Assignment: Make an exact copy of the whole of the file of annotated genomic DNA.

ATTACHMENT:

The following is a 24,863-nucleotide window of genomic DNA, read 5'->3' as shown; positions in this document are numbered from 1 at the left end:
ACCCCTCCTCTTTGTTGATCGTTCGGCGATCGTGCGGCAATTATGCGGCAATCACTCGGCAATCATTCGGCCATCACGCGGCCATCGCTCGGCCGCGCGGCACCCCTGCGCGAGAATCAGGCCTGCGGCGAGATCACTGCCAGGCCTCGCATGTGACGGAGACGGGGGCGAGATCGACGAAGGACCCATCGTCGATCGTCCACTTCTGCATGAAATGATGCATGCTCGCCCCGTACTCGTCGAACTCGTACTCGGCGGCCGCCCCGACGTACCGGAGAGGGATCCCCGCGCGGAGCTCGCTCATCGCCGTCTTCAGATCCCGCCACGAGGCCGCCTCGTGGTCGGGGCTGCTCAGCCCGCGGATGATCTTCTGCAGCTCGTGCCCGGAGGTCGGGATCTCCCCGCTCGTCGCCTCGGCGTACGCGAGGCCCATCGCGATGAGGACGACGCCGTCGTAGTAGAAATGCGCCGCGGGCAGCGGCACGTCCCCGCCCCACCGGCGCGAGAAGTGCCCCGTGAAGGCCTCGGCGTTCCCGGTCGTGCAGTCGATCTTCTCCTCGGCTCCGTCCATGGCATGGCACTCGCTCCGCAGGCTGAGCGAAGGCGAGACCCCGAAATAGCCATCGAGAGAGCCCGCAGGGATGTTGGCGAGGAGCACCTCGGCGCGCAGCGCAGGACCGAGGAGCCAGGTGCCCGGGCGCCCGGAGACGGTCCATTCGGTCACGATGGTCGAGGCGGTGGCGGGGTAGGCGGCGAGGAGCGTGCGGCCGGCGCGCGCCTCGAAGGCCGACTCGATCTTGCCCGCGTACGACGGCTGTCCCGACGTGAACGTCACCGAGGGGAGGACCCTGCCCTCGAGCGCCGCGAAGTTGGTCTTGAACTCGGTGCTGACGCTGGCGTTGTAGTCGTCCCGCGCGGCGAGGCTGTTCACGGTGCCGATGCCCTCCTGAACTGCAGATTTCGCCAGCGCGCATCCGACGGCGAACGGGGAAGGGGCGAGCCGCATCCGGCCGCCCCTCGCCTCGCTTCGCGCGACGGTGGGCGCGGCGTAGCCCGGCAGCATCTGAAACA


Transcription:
The following is a 24,863-nucleotide window of genomic DNA, read 5'->3' as shown; positions in this document are numbered from 1 at the left end:
ACCCCTCCTCTTTGTTGATCGTTCGGCGATCGTGCGGCAATTATGCGGCAATCACTCGGCAATCATTCGGCCATCACGCGGCCATCGCTCGGCCGCGCGGCACCCCTGCGCGAGAATCAGGCCTGCGGCGAGATCACTGCCAGGCCTCGCATGTGACGGAGACGGGGGCGAGATCGACGAAGGACCCATCGTCGATCGTCCACTTCTGCATGAAATGATGCATGCTCGCCCCGTACTCGTCGAACTCGTACTCGGCGGCCGCCCCGACGTACCGGAGAGGGATCCCCGCGCGGAGCTCGCTCATCGCCGTCTTCAGATCCCGCCACGAGGCCGCCTCGTGGTCGGGGCTGCTCAGCCCGCGGATGATCTTCTGCAGCTCGTGCCCGGAGGTCGGGATCTCCCCGCTCGTCGCCTCGGCGTACGCGAGGCCCATCGCGATGAGGACGACGCCGTCGTAGTAGAAATGCGCCGCGGGCAGCGGCACGTCCCCGCCCCACCGGCGCGAGAAGTGCCCCGTGAAGGCCTCGGCGTTCCCGGTCGTGCAGTCGATCTTCTCCTCGGCTCCGTCCATGGCATGGCACTCGCTCCGCAGGCTGAGCGAAGGCGAGACCCCGAAATAGCCATCGAGAGAGCCCGCAGGGATGTTGGCGAGGAGCACCTCGGCGCGCAGCGCAGGACCGAGGAGCCAGGTGCCCGGGCGCCCGGAGACGGTCCATTCGGTCACGATGGTCGAGGCGGTGGCGGGGTAGGCGGCGAGGAGCGTGCGGCCGGCGCGCGCCTCGAAGGCCGACTCGATCTTGCCCGCGTACGACGGCTGTCCCGACGTGAACGTCACCGAGGGGAGGACCCTGCCCTCGAGCGCCGCGAAGTTGGTCTTGAACTCGGTGCTGACGCTGGCGTTGTAGTCGTCCCGCGCGGCGAGGCTGTTCACGGTGCCGATGCCCTCCTGAACTGCAGATTTCGCCAGCGCGCATCCGACGGCGAACGGGGAAGGGGCGAGCCGCATCCGGCCGCCCCTCGCCTCGCTTCGCGCGACGGTGGGCGCGGCGTAGCCCGGCAGCATCTGAAACA